We currently find ourselves in one of those moments
when the world feels like it’s going up in flames, don’t we?
*Note: this article was written tuesday june 2nd 2020
by Leon Osbourne
Whenever I’m upset or overwhelmed, as my friends can attest, it is my go-to response to make light of the situation I find myself in. Today, coupled with the situation, and the fact that I am not a good enough satirical comedy writer to even attempt that, I will be uncharacteristically serious.
Since the death of George Floyd, and the wave of protests which has swept through both the real and virtual worlds this past week, I have been struggling more than ever, as so many millions have, to articulate even to myself how I feel.
I have long struggled with my racial identity and the topic of racism as a mixed-race individual and have rarely felt the confidence to properly articulate my thoughts on such a topic. Alongside this, the fact that the last 72 hours have left me with so many thoughts that I have been barely able to carry on with my normal work and home routines, it seems an odd time to start.
One thing I have discovered about myself in these last few days is that I have unwittingly been carrying along with me a whole swathe of emotional trauma. Trauma that I have been suppressing, brushing-off and trying to forget. In the last 24 hours, the unrelenting presence of social media has sent me in a spiral of emotions as I have had to deal with memories which I would much rather have left unremembered.
For me, each blacked out square on Instagram has been the blankcanvas for another memory which I have left unconfronted.
Memories of my childhood in the so-called “rainbow nation”, the rainbow nation in which my main frame of reference of the lives of black men and women was as they cleaned our houses, kept our gardens and received our charity in their townships. The suited, well-kept, leadership-figures of men like my black father, or even the ruling ANC politicians, the exceptions to the entrenched rule. Not the norm.
The casual racism of young children back in the UK. Learned from their parents and targeted at the child in their class who must have been less smart because he had “just moved from Africa”. The same children who questioned how my light-skinned sister could be white when I was not.
The honour I have been so lucky to have been bestowed with. Having such “exotic” and “different” hair and skin. The repeated question from peers of where I am “from, from” as though my British passport isn’t legally binding in their eyes.
Every random security check at airports and train stations, completely routine but for the fact that they have occurred just a few too many times to have been completely random.
In my working life too. The emotional labour of being the only person of colour in a room. Feeling the pressure not to mess up and confirm imagined opinions. Speaking loud enough that everyone will hear my received pronunciation, lest I imagine them jumping to the conclusion that I should not be there.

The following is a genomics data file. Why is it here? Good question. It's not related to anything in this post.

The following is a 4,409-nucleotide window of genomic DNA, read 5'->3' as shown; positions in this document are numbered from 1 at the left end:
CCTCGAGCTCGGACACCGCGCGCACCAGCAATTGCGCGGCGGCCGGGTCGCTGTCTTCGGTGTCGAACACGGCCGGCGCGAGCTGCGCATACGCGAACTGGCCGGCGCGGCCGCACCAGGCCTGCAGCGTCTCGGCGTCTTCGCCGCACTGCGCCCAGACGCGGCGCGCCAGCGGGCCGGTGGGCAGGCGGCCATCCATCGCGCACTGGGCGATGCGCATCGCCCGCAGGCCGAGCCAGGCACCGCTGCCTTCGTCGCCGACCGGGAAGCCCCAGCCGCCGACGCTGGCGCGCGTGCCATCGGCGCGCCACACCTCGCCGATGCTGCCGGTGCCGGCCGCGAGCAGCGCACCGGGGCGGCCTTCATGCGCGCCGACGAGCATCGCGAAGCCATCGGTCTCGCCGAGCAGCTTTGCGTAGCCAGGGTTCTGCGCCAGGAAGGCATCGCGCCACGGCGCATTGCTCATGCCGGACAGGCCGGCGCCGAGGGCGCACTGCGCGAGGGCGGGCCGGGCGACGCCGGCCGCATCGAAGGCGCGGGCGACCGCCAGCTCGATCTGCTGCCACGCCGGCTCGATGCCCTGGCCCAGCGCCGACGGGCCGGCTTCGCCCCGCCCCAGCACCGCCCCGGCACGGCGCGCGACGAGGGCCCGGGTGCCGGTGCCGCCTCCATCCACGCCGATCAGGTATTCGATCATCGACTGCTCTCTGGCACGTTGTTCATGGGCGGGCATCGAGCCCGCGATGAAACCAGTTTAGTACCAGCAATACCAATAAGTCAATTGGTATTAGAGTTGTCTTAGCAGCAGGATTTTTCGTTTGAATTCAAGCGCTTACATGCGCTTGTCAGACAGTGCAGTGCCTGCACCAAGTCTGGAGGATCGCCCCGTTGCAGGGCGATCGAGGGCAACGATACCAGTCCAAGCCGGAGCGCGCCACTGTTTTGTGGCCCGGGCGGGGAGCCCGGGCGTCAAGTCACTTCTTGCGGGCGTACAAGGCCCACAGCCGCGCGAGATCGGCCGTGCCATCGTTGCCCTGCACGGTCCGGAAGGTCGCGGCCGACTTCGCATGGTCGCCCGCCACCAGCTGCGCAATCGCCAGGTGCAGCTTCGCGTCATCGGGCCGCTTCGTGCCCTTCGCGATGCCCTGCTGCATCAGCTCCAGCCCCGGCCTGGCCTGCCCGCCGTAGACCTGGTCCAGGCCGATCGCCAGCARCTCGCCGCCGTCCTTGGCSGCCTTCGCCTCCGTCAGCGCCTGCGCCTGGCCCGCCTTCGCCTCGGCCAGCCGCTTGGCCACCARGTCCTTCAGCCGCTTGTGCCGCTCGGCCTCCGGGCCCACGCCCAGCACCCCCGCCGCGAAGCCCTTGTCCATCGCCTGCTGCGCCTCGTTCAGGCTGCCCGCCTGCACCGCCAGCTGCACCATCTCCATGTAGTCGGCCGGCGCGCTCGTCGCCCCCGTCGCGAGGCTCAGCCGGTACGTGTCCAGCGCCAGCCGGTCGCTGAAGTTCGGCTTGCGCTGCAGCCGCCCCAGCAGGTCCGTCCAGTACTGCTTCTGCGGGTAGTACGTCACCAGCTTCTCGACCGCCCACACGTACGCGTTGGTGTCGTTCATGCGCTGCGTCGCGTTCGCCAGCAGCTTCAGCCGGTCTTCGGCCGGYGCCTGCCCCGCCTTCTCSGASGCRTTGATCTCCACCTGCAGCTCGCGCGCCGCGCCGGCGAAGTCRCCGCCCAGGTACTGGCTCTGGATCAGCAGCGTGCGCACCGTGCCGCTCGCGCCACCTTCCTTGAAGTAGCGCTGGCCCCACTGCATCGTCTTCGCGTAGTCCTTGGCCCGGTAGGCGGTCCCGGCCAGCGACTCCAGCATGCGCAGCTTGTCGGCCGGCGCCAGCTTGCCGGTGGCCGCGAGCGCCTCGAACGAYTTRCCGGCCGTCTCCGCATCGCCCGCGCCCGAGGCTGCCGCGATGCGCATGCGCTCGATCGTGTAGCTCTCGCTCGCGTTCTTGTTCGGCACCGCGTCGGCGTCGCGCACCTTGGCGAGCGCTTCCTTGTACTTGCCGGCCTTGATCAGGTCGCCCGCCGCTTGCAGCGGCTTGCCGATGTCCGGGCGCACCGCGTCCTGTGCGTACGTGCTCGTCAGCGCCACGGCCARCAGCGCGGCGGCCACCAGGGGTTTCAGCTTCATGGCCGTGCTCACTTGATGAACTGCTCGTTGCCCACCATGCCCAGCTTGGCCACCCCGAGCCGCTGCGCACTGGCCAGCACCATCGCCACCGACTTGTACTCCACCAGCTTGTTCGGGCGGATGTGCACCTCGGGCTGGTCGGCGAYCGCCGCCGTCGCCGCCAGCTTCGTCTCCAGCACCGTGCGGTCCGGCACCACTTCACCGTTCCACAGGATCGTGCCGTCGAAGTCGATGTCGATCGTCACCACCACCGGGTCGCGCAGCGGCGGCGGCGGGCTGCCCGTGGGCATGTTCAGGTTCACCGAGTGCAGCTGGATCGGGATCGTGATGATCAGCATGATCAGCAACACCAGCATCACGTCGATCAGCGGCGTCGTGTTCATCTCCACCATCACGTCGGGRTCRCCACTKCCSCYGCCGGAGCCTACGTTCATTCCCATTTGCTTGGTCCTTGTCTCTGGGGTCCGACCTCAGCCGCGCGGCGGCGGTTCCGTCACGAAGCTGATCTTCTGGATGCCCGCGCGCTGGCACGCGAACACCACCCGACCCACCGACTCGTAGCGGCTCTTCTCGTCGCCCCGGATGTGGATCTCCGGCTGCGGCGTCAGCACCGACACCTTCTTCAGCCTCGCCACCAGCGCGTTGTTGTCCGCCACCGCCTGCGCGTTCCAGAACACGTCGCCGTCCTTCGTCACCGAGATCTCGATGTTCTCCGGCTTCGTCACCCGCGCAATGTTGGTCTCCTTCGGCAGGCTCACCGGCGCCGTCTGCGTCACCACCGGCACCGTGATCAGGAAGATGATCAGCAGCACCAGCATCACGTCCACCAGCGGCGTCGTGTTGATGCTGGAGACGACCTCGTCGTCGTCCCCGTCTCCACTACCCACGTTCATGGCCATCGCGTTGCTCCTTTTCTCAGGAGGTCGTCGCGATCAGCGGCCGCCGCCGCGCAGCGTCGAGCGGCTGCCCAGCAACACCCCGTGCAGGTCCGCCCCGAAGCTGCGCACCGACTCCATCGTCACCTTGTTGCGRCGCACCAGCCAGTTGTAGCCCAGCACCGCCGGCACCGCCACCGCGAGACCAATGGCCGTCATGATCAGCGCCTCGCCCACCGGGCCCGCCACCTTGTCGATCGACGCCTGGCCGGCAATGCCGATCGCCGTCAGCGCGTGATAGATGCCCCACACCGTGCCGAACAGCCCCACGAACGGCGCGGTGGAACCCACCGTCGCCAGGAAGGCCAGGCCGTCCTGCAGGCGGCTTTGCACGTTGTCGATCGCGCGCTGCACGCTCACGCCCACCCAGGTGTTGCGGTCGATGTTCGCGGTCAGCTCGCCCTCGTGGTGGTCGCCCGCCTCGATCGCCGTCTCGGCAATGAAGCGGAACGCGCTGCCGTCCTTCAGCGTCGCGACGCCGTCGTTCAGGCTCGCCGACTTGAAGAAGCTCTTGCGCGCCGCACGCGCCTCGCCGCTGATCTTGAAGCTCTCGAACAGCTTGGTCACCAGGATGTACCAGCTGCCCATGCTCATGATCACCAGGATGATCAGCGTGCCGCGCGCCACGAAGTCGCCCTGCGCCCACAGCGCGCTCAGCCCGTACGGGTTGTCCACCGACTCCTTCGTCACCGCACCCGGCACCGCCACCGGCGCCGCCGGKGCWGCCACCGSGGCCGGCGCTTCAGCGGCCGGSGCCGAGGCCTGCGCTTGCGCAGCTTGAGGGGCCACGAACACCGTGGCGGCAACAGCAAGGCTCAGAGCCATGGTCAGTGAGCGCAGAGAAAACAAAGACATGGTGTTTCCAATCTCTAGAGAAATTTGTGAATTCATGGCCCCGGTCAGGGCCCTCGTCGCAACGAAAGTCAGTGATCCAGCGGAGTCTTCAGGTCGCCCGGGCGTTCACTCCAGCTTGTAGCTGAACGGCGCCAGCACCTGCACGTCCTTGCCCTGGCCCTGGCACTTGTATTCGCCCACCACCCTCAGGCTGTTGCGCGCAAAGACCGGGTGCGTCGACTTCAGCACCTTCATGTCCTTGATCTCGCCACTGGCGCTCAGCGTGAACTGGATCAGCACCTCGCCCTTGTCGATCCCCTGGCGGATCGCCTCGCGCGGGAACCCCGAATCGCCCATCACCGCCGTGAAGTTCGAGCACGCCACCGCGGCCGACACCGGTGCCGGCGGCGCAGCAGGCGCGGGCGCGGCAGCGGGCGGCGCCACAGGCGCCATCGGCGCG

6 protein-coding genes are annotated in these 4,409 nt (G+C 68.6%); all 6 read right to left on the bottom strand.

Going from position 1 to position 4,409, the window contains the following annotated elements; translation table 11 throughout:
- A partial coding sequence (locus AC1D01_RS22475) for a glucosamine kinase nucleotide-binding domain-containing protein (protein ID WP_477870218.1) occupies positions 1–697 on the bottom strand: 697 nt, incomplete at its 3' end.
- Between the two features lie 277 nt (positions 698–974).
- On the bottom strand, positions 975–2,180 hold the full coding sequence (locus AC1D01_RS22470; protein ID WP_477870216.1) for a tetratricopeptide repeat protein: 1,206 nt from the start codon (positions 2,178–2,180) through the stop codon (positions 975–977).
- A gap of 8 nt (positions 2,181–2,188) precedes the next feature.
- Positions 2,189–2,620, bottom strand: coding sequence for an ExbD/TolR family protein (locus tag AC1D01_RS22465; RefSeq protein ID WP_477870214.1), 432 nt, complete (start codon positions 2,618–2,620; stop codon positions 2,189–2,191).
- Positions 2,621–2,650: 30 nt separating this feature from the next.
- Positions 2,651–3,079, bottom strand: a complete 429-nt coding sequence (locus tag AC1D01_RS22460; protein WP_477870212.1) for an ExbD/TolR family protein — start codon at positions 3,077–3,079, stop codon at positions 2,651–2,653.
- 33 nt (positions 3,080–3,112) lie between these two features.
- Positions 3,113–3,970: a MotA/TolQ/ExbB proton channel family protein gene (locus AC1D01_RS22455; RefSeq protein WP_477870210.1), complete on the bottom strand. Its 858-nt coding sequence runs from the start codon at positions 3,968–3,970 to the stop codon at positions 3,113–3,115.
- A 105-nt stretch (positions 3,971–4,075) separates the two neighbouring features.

And the compliments I have received whilst doing my job that “my English is incredibly good”, or from one local politician, “no one would ever know from your voice…”.
All these things and more, now resurfaced and etched into my brain. Until now unprocessed, ignored and repressed. All these things a by-product of other’s assumptions coming from, and reaction to, the amount of a certain chemical in my skin. But, for many, these things are just a daily occurrence, and barely scratch the surface of their lived experience with racism.
To borrow a phrase from the comedian Chris Rock, not all racism is “burning cross-racist.”
There is a darker, more subtle, racism that we might not always see. Silence and excuse-making, when you do see it, being an even more insidious part of the problem.
For me, the battle with these memories continue and I have started to feel better through this attempt to process my thoughts.
The past 72 hours has taught me a lot about myself. I can firmly reject my inner monologue that told me that I wasn’t affected by events happening thousands of miles away and that I can’t let my mental health suffer as a result of trauma left ignored and internalised. This process of remembering all the instances in which I have come face to face with this type of racism has taught me that I need to speak up more and call out racism where I see it. Furthermore, it has reinforced the importance in my mind of representation in all walks of life, something I hope can be more than a buzzword and actually translate into change. Particularly in the political sphere and especially in local government in the United Kingdom.
I am conscious of the enormously privileged position that I am in while writing this. I feel uneasy here ordering you to go off and become a better person. It would seem like a missed chance not to use here the phrase “pot calling the kettle black”. All I can hope is that you commit to doing the same as I will. That you call out racist behaviour whenever and wherever you see it. That you seek to understand and educate yourself. That you listen to what people of colour have to say, and if they are not in your networks seek them out. That you moderate unconscious bias in your daily life.
This last week has shown me that I still have a long way to go in understanding, and coming to terms with, race and my identity. It’s going to be an even longer journey to stamp out racism once and for all, but it’s a journey I’m committed to going on. Care to join me on it?